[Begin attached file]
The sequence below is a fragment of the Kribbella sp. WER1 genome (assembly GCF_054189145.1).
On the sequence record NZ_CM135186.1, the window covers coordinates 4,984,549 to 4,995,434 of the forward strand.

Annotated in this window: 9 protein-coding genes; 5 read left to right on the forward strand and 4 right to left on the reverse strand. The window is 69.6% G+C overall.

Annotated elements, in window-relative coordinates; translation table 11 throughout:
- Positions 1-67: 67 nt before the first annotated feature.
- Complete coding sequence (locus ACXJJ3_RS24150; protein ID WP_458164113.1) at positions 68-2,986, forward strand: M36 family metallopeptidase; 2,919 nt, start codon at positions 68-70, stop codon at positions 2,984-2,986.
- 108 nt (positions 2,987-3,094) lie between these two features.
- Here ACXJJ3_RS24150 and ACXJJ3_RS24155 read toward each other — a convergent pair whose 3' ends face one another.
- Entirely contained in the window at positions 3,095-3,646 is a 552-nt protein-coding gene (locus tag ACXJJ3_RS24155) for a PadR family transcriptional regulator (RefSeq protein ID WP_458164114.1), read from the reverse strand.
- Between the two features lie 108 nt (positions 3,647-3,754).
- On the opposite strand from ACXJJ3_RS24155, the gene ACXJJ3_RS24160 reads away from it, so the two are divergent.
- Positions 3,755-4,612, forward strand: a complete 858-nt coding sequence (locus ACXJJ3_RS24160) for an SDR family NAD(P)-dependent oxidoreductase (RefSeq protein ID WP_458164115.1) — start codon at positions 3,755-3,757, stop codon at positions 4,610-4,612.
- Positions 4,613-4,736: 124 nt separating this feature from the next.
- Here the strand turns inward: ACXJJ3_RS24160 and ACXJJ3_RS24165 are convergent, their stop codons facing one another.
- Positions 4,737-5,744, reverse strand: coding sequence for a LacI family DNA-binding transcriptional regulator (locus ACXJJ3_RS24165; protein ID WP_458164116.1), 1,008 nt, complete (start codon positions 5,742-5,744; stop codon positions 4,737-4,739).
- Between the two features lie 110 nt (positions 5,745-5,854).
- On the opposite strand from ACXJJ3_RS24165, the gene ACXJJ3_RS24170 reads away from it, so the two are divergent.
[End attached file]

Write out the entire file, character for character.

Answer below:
The sequence below is a fragment of the Kribbella sp. WER1 genome (assembly GCF_054189145.1).
On the sequence record NZ_CM135186.1, the window covers coordinates 4,984,549 to 4,995,434 of the forward strand.

Annotated in this window: 9 protein-coding genes; 5 read left to right on the forward strand and 4 right to left on the reverse strand. The window is 69.6% G+C overall.

Annotated elements, in window-relative coordinates; translation table 11 throughout:
- Positions 1-67: 67 nt before the first annotated feature.
- Complete coding sequence (locus ACXJJ3_RS24150; protein ID WP_458164113.1) at positions 68-2,986, forward strand: M36 family metallopeptidase; 2,919 nt, start codon at positions 68-70, stop codon at positions 2,984-2,986.
- 108 nt (positions 2,987-3,094) lie between these two features.
- Here ACXJJ3_RS24150 and ACXJJ3_RS24155 read toward each other — a convergent pair whose 3' ends face one another.
- Entirely contained in the window at positions 3,095-3,646 is a 552-nt protein-coding gene (locus tag ACXJJ3_RS24155) for a PadR family transcriptional regulator (RefSeq protein ID WP_458164114.1), read from the reverse strand.
- Between the two features lie 108 nt (positions 3,647-3,754).
- On the opposite strand from ACXJJ3_RS24155, the gene ACXJJ3_RS24160 reads away from it, so the two are divergent.
- Positions 3,755-4,612, forward strand: a complete 858-nt coding sequence (locus ACXJJ3_RS24160) for an SDR family NAD(P)-dependent oxidoreductase (RefSeq protein ID WP_458164115.1) — start codon at positions 3,755-3,757, stop codon at positions 4,610-4,612.
- Positions 4,613-4,736: 124 nt separating this feature from the next.
- Here the strand turns inward: ACXJJ3_RS24160 and ACXJJ3_RS24165 are convergent, their stop codons facing one another.
- Positions 4,737-5,744, reverse strand: coding sequence for a LacI family DNA-binding transcriptional regulator (locus ACXJJ3_RS24165; protein ID WP_458164116.1), 1,008 nt, complete (start codon positions 5,742-5,744; stop codon positions 4,737-4,739).
- Between the two features lie 110 nt (positions 5,745-5,854).
- On the opposite strand from ACXJJ3_RS24165, the gene ACXJJ3_RS24170 reads away from it, so the two are divergent.